headhunted through Facebook! At the time I was contacted I immediately said I was not available for the job – it was already too late to plan the overlays for a major multi-sport event. But the Indians can be very insistent and hence managed to have me travel to Delhi to assess the situation. I proceeded to make them an offer I thought they would refuse, it was also unconventional in the sense that part of the first phase of works I proposed to carry out in the DESIGNSPORT studio in Qatar and once we had reached a base design we would use that to mentor and train the architects in India. This proposal was done as a kick start to a long process that was considerably delayed – much to my surprise they accepted and so our adventure began!”

Coliseum: “Which specific venues did you work on?”

Samantha Cotterell: “All venues. I was in charge of all competition and non-competition venues including Opening and Closing Ceremonie’s and Athlete Village. We worked with government authorities, local architecture studios, Ministries, all major stakeholders including International Sporting Federations, the Commonwealth Games Federation, to ensure that our designs were taken into consideration in the base building constructions. This was a challenging time as the whole of Delhi was one large construction site and delays were threatening the project. This meant that authorities were not receptive to our requests for changes – and hence further delays and cost. But it was an essential part of transforming venues from ‘legacy mode’ to ‘event mode’. As part of the job we set up all the tender documents for procuring construction and delivery of the overlays, we worked with the overlay vendors, preparing the detailed design, site-managing the build and overseeing the decommission and restoration of all sites.”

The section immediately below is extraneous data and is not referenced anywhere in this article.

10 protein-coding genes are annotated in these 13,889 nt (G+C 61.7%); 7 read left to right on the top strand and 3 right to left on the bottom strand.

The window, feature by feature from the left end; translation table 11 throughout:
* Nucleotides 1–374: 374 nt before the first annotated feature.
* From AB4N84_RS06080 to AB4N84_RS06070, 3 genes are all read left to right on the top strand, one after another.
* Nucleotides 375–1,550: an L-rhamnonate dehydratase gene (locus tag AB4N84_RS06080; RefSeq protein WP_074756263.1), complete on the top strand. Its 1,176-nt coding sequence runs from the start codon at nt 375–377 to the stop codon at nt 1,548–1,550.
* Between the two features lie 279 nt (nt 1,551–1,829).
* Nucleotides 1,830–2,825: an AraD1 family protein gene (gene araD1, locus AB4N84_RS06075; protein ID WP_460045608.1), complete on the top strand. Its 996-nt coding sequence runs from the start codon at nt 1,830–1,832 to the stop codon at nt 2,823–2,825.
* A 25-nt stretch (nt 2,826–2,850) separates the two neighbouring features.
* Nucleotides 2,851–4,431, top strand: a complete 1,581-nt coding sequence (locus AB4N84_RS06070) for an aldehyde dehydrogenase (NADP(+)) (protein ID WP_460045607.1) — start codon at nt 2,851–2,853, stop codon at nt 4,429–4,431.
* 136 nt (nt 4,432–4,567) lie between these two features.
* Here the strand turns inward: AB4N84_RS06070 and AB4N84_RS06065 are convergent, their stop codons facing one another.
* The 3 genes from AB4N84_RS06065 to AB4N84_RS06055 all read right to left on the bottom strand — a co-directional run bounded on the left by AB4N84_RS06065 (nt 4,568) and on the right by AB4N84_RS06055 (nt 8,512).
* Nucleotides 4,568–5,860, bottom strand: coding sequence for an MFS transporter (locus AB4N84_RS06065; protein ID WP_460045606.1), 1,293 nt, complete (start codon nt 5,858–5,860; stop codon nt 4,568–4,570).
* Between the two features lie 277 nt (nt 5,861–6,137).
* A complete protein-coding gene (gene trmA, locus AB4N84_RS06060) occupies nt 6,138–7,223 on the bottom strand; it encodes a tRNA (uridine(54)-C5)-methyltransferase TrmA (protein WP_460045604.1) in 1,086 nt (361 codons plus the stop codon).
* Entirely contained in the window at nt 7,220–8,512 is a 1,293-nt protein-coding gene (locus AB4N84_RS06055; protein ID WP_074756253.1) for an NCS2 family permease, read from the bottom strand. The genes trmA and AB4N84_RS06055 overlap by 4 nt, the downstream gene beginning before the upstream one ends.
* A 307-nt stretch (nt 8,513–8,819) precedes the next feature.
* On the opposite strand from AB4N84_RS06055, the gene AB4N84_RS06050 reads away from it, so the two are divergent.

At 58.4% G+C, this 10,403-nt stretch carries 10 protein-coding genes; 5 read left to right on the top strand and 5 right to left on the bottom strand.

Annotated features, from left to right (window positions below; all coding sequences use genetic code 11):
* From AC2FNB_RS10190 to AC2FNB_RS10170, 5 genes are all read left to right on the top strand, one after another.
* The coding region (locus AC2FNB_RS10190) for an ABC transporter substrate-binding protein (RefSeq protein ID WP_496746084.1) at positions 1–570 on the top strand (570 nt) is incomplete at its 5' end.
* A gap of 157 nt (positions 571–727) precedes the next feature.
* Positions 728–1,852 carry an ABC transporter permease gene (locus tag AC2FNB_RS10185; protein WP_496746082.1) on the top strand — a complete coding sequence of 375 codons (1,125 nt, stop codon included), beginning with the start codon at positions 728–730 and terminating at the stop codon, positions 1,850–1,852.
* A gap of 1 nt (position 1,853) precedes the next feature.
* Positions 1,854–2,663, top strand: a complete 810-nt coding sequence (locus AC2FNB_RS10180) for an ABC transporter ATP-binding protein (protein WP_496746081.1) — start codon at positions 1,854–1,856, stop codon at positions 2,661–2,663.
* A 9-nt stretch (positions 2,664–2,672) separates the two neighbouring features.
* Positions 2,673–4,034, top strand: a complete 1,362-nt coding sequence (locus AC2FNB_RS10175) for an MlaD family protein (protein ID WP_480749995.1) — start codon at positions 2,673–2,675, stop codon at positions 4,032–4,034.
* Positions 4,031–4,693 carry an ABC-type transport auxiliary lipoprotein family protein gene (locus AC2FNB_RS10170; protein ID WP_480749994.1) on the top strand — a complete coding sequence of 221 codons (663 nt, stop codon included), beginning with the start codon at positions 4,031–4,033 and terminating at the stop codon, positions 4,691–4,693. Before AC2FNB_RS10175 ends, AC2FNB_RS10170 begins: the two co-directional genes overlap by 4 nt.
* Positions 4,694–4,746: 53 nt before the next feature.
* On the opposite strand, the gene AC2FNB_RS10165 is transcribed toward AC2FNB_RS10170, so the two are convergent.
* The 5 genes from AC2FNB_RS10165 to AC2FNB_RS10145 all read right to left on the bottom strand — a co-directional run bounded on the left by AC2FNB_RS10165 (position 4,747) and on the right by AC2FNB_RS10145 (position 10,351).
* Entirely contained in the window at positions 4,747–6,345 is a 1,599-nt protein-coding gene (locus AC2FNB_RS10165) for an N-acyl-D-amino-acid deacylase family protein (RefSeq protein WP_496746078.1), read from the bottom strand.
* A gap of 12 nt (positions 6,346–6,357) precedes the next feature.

Coliseum: “What we heard here from the media was that it was a mixture of corrupt affairs, the fact that everything was done at the last minute and that when the first teams arrived the accommodation was not presentable. I also read that the Commonwealth Games failed to attract any extra tourists, so obviously the marketing side also failed to make these games attractive. I think it was not only the negative press – they had different reasons to hit on India – but my personal opinion is that it was much too early to give these games to India. What do you think?”